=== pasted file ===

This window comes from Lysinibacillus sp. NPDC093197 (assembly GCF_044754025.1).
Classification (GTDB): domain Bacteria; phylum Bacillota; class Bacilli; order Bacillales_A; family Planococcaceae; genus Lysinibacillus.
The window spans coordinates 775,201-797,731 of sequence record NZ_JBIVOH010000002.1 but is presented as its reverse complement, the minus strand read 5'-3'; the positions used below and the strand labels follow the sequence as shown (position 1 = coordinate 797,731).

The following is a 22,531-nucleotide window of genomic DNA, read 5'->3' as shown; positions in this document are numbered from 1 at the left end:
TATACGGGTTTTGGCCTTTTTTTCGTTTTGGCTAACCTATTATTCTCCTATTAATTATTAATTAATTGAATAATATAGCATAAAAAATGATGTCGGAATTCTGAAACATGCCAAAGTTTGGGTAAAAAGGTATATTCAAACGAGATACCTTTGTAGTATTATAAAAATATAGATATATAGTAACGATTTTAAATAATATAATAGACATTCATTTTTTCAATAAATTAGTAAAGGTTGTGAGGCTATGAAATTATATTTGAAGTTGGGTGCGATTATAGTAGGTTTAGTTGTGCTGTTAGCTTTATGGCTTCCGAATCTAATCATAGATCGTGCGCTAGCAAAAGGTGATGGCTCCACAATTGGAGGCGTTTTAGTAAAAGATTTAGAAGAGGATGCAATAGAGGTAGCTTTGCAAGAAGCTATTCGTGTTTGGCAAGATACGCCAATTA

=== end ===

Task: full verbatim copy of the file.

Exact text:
This window comes from Lysinibacillus sp. NPDC093197 (assembly GCF_044754025.1).
Classification (GTDB): domain Bacteria; phylum Bacillota; class Bacilli; order Bacillales_A; family Planococcaceae; genus Lysinibacillus.
The window spans coordinates 775,201-797,731 of sequence record NZ_JBIVOH010000002.1 but is presented as its reverse complement, the minus strand read 5'-3'; the positions used below and the strand labels follow the sequence as shown (position 1 = coordinate 797,731).

The following is a 22,531-nucleotide window of genomic DNA, read 5'->3' as shown; positions in this document are numbered from 1 at the left end:
TATACGGGTTTTGGCCTTTTTTTCGTTTTGGCTAACCTATTATTCTCCTATTAATTATTAATTAATTGAATAATATAGCATAAAAAATGATGTCGGAATTCTGAAACATGCCAAAGTTTGGGTAAAAAGGTATATTCAAACGAGATACCTTTGTAGTATTATAAAAATATAGATATATAGTAACGATTTTAAATAATATAATAGACATTCATTTTTTCAATAAATTAGTAAAGGTTGTGAGGCTATGAAATTATATTTGAAGTTGGGTGCGATTATAGTAGGTTTAGTTGTGCTGTTAGCTTTATGGCTTCCGAATCTAATCATAGATCGTGCGCTAGCAAAAGGTGATGGCTCCACAATTGGAGGCGTTTTAGTAAAAGATTTAGAAGAGGATGCAATAGAGGTAGCTTTGCAAGAAGCTATTCGTGTTTGGCAAGATACGCCAATTA